22. The handheld device of claim 17 further comprising code for detecting a finger tap within a region of the first peripheral zone by a user, and in response code for high-lighting the region that is tapped by the user.

23. The handheld device of claim 17 or claim 20 wherein the screen objects comprise icons having a plurality of sides.

24. The handheld device of claim 17 or claim 20 wherein the screen objects comprise icons having circular shapes.

25. The handheld device of claim 17 further comprising code for activating the underlying function in response to a double tap of a user finger.

Description:

TECHNICAL FIELD

The invention relates to the field of touch screen navigation in general, and specifically to improving the ease of navigating, selecting and activating processes via a touch screen, especially as these features pertain to handheld devices such as cell phones, smart phones, personal digital assistants (“PDAs”), electronic book readers (“e-readers”), GPS devices, netbooks, and the like.

BACKGROUND OF THE INVENTION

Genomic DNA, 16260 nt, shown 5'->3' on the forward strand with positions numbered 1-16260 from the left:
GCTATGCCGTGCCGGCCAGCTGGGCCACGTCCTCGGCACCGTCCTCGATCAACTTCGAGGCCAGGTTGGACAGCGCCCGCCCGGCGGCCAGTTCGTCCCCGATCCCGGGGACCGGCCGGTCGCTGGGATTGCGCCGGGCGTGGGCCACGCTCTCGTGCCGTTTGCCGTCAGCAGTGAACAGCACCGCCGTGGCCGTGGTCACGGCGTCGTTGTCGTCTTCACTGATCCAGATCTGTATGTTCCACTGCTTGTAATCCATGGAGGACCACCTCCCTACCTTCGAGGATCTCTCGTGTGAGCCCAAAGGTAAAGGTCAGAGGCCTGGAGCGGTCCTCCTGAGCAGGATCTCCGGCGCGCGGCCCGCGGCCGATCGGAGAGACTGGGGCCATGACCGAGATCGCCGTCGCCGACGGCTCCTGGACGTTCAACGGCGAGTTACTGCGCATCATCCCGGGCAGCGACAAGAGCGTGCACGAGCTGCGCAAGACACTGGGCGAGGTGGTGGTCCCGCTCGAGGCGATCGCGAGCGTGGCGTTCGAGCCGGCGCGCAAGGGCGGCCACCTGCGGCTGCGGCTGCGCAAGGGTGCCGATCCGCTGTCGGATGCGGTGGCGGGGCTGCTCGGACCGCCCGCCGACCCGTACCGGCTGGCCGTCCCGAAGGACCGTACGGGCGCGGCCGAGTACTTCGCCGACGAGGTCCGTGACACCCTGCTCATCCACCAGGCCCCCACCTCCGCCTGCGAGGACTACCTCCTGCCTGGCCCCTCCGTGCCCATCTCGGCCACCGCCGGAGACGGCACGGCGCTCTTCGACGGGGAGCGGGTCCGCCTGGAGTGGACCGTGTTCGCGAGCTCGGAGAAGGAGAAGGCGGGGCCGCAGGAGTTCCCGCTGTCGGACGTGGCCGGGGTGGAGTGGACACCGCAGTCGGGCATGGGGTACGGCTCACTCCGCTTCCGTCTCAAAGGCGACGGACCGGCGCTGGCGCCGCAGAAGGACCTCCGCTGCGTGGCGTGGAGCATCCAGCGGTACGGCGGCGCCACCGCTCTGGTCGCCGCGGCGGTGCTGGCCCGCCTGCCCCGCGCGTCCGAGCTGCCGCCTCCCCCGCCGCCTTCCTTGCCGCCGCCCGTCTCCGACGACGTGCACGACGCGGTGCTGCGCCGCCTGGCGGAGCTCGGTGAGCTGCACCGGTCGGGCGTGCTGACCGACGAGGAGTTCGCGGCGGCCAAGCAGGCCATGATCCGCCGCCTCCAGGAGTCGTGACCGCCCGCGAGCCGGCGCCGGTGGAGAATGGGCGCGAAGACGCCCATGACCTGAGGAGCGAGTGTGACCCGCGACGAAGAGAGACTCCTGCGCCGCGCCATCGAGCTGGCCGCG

Applications on Cell Phones or PDAs are typically launched through icons. A normal use case, from a user standpoint, is to click on an icon to start the desired application. On a screen not having touch sensitivity, access to additional functions is usually provided by positioning the cursor on an icon and clicking on the right mouse button. For example, on a Windows machine, clicking the right mouse button while the cursor is over the ‘My Computer’ icon displays the ‘Open, Explore, Search, Manage, Map Network Drive. . . ’ and additional menu items that can be accessed. On large touch screen systems, this approach works well. On Cell Phone or PDA touch screens, a mouse is not usually available and the touch access method is not practical because of the size of the fingers compared to the size of the cursor. Differentiating between two menu items using a finger is much more difficult than doing it using a mouse cursor.